Apply a wall or a separate piece of paper. In case a student has no idea where to begin, make the best guess at an order that might be appropriate for the prepared cards. Capture the image of the final outcomes and reshuffle it. In the end, a writer will come up with several great ideas on how to structure the extended essay but pick the one, which looks the most relevant.

How to Write Extended Essay Introduction?

What are some of the things to understand how to write extended essay introduction? In the introduction part, explain what a target audience can expect from the extended essay and make clear the primary goal of your writing, the scope of the study (sources a writer plans to apply), and insight into the argument.

The writers must possess a sense of the direction and main focus. In separate cases, it is possible to conclude the introduction part after completing the rest of the essay, which is its body paragraphs and conclusion. In the body, include the following information:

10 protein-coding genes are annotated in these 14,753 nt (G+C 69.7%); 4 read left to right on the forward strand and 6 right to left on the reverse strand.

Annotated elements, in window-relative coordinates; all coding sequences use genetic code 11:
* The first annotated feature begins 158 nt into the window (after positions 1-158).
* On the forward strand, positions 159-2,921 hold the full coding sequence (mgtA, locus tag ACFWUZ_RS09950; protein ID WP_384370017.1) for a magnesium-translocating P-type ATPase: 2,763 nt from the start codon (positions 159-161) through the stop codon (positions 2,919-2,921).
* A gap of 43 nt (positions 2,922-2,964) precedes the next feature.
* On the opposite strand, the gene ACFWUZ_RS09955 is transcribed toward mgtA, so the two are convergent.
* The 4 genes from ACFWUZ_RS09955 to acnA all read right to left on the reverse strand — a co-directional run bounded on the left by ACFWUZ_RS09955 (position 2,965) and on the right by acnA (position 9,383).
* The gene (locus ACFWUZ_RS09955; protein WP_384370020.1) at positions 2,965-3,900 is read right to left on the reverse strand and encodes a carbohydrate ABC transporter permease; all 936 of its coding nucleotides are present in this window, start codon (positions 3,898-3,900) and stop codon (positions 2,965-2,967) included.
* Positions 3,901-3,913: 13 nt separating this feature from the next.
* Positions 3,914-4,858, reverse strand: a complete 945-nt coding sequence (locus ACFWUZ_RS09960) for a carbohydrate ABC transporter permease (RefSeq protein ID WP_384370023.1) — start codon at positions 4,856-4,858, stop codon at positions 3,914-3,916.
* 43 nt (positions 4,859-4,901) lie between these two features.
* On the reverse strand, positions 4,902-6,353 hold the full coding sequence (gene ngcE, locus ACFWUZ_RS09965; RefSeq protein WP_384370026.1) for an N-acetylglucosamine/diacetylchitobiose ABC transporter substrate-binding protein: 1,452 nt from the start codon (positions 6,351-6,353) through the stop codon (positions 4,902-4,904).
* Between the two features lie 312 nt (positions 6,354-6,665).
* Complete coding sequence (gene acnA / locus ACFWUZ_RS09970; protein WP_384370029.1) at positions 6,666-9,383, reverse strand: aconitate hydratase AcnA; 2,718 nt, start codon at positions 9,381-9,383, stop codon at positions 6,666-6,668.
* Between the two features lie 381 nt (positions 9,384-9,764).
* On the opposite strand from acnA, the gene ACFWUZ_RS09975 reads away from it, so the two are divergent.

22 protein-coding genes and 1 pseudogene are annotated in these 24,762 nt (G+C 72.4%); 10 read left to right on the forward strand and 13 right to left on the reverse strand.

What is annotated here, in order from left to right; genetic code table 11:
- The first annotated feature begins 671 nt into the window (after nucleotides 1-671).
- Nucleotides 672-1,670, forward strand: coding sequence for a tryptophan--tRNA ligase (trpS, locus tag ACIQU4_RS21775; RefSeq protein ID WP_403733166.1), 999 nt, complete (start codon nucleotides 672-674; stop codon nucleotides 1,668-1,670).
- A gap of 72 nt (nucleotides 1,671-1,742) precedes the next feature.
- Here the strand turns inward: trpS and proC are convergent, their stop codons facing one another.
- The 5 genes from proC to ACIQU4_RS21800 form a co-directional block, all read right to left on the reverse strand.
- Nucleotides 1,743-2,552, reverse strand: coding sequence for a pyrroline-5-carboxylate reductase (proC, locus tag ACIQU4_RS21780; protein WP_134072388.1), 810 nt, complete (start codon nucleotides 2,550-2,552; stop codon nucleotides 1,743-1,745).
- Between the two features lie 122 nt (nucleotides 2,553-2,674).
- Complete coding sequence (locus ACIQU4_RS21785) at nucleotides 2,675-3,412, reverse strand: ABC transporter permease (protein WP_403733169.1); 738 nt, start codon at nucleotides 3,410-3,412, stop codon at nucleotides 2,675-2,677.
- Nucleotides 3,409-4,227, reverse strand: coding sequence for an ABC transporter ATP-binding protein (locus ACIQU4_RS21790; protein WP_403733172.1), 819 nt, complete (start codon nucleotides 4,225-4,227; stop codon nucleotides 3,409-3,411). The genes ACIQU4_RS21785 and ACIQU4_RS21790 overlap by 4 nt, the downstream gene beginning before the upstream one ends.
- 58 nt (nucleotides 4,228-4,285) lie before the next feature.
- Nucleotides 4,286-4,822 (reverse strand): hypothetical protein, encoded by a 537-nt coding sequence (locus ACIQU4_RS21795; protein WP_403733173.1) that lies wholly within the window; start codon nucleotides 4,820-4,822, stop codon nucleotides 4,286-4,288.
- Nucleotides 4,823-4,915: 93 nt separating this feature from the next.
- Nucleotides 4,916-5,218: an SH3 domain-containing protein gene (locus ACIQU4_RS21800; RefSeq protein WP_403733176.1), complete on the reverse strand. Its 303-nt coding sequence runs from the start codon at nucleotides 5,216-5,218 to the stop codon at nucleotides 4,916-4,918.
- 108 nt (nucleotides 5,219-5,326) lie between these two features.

• Research analysis
  • Discussion
  • Assessment

Extended Essay Conclusion

An extended essay conclusion covers the things that have been achieved. Those are notes of any restrictions and unanswered questions. One way is to come up with the outcomes based on the results of the study, but it is critical to obtain a final summarizing conclusion as the last sentence(s).

Extended Essay Format

The next thing to discuss is an extended essay format. This type of academic writing has a similar format that many other types of essays have.

Professional Tips:

  1. Use 12-point readable font (the best options are Times New Roman & Arial);
  2. Provide double-spacing across the whole extended essay;
  3. Do not forget to insert page numbers in the top-right corner;
  4. Do not include a name of the institution or student on the cover/title page/headers.

John Galt, a university Literature professor and grader at WriteMyPaper4Me

One of the most important elements is a title page. It makes an IB extended essay stand out from the rest of the academic assignments.